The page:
Authentic World War I Imperial German Pickelhaube Spiked Helmet Real Antique
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Authentic World War I Imperial German Pickelhaube Spiked Helmet Real Antique:
The 1915Pickelhaube Imperial German Spiked Helmet!
One Of The Most Sought OutTreasures From The World War I Battle Fields!
Note: There has"not"been any touch-up paintingto this antique.
"The Helmet's Superb ConditionIs Authentic & Untouched!"
Searching for another real antique collectable item? Take a quick look at Item Number 181185362593
The Pickelhaube (plural Pickelhauben; from the old German Pickel, "point" and Haube,”headgear") was a spiked helmet worn in the 19th and 20th centuries by the German military, firefighters, and police officers. The Pickelhaube was originally designed in 1842 by King Frederick William IV of Prussia, and perhaps as a copy of similar helmets, that were adopted at the same time by the Russian military.
The basic Pickelhaube was made of hardened (boiled) leather, given a glossy-black finish, and reinforced with metal trim (usually plated with gold or silver for officers), that included a metal spike at the crown. Aside from the spiked crown, perhaps the most recognizable feature of the Pickelhaube was the ornamental front plate which denoted the regiment's province or state. The most common plate design consisted of a large, spread-winged eagle, the emblem used by Prussia.
All helmets produced for the infantry before and during1914 were made of leather. As the war progressed, Germany's leather stockpiles dwindled. After extensive imports from South America, particularly Argentina, the German government thenbegan producing ersatz Pickelhauben made of other materials. In 1915, some Pickelhauben began to be made from thin sheet steel. However, the German high command needed to produce an even greater number of helmets, leading to the usage of pressurized felt and even paper to construct thePickelhauben in 1915.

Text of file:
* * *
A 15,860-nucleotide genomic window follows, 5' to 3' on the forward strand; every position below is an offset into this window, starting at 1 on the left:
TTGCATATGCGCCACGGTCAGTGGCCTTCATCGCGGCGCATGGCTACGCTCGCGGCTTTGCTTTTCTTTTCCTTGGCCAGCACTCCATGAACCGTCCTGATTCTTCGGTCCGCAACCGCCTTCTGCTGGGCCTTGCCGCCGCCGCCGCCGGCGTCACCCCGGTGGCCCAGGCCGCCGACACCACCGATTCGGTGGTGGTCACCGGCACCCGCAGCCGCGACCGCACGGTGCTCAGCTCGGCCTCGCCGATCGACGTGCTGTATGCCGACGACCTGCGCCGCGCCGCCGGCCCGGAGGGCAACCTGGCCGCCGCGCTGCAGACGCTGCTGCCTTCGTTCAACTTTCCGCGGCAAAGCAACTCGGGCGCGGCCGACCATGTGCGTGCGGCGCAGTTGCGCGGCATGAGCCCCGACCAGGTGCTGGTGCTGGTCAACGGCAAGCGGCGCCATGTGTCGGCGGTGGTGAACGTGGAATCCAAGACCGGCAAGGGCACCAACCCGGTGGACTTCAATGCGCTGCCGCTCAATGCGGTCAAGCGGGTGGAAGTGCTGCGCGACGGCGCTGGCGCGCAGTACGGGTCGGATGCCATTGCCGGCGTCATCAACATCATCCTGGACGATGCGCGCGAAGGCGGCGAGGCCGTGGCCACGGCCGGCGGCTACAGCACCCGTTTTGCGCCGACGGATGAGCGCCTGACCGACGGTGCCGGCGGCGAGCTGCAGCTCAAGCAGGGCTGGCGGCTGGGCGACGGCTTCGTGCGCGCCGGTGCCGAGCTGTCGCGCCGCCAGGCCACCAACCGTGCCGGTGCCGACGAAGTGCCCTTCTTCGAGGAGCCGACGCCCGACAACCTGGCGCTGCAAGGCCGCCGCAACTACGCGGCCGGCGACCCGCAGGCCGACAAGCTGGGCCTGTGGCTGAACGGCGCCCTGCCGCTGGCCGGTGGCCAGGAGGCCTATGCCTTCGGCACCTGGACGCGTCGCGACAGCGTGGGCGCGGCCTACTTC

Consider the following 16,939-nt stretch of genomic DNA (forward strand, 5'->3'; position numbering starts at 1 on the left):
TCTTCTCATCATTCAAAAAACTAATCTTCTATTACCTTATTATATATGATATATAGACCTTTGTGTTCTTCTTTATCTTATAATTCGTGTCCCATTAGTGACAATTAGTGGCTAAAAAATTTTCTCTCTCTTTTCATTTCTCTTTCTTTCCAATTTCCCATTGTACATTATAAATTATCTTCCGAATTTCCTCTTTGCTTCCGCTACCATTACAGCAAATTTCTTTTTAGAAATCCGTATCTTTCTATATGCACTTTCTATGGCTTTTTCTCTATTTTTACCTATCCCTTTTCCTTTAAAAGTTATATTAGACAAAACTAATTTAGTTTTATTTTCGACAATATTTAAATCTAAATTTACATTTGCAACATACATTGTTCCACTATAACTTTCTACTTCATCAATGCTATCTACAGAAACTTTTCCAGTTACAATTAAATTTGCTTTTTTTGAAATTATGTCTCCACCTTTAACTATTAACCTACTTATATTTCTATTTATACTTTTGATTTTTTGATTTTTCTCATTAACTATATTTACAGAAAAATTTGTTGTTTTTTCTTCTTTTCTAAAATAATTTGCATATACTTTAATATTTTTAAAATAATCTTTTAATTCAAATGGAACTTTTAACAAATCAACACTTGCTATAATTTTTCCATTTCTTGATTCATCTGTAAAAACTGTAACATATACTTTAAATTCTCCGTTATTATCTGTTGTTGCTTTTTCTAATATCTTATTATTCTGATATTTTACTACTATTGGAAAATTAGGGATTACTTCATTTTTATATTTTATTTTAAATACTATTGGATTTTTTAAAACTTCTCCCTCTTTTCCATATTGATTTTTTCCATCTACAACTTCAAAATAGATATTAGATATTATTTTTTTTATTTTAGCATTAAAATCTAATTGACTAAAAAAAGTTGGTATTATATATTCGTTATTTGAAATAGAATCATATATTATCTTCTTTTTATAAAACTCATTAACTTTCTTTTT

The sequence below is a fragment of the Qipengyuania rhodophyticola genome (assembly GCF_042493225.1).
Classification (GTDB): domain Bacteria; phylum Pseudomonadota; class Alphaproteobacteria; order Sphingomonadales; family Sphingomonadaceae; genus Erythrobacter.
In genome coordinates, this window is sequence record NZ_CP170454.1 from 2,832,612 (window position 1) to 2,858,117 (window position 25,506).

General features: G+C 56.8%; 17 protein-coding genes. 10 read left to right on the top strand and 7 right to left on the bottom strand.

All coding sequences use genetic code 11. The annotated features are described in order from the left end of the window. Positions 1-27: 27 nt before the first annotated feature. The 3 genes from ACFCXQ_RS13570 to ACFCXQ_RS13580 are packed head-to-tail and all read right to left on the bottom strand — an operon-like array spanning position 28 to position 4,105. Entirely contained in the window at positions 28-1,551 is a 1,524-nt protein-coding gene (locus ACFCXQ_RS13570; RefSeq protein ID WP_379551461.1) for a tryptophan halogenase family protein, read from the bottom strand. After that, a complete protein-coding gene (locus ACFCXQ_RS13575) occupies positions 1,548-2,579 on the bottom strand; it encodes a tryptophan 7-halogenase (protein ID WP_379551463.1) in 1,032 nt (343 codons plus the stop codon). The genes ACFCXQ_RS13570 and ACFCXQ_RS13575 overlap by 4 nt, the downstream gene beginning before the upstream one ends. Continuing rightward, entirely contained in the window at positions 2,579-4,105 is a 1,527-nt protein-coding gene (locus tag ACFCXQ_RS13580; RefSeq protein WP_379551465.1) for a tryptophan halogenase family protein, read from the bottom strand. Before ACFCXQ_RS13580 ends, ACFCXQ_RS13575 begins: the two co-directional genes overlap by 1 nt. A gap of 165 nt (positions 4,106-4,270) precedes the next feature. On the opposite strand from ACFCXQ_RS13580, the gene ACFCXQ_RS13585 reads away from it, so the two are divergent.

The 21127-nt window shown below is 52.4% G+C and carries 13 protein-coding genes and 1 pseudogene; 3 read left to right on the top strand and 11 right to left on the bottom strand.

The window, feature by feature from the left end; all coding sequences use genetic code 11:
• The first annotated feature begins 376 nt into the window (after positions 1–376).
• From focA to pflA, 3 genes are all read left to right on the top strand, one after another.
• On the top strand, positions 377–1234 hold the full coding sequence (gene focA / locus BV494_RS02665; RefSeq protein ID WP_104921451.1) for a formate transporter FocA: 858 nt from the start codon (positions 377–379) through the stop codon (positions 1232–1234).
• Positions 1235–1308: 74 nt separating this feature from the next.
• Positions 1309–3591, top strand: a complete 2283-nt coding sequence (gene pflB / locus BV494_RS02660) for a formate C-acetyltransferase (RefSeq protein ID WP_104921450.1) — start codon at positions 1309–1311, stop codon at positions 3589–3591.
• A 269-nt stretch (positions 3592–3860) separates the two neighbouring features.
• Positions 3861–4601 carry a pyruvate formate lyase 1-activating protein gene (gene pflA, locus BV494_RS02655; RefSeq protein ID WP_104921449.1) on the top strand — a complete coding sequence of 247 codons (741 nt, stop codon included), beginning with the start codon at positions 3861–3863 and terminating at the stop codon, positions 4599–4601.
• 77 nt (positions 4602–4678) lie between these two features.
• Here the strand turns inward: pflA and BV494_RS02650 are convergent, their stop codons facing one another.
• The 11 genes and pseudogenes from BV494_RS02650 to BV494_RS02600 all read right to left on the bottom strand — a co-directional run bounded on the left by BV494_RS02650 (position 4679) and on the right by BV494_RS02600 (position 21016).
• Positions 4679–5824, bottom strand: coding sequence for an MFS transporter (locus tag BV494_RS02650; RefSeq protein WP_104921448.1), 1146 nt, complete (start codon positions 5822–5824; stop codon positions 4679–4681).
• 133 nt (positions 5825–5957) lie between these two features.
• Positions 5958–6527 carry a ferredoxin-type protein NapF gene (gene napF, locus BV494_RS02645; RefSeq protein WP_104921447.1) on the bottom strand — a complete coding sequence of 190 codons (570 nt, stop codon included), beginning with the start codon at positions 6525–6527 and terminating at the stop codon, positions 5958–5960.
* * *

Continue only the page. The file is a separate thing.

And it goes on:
Such is the case in the construction of this helmetthat is currently included in the photos and for sale. Inside the helmet is the date of1915 along withthe number 53 which is believed to be ahelmet size (53 cm.= 65/8inchesU.S.A. measurement). An unreadable stamp marking also exists inside the helmet, but only the second word is readable which isBerlin (possibly the city ofthe manufacturer). The inside measurement from ear to ear is approximately 6 inches, and appears to have been worn by a youthenlisted soldier, due to the small size of the helmet itself.
During the early months of World War I, it was soon discovered that the Pickelhaube did not measure up to the demanding conditions of trench warfare. The leather helmets offered virtually no protection against shell fragments and shrapnel, and the conspicuous spike made its wearer a target. These shortcomings, combined with material shortages, led to the introduction of the simplified model in1915, with a detachable spike.Later that year,it was ordered that the new helmets were to be worn without spikes, when servingin the front lines.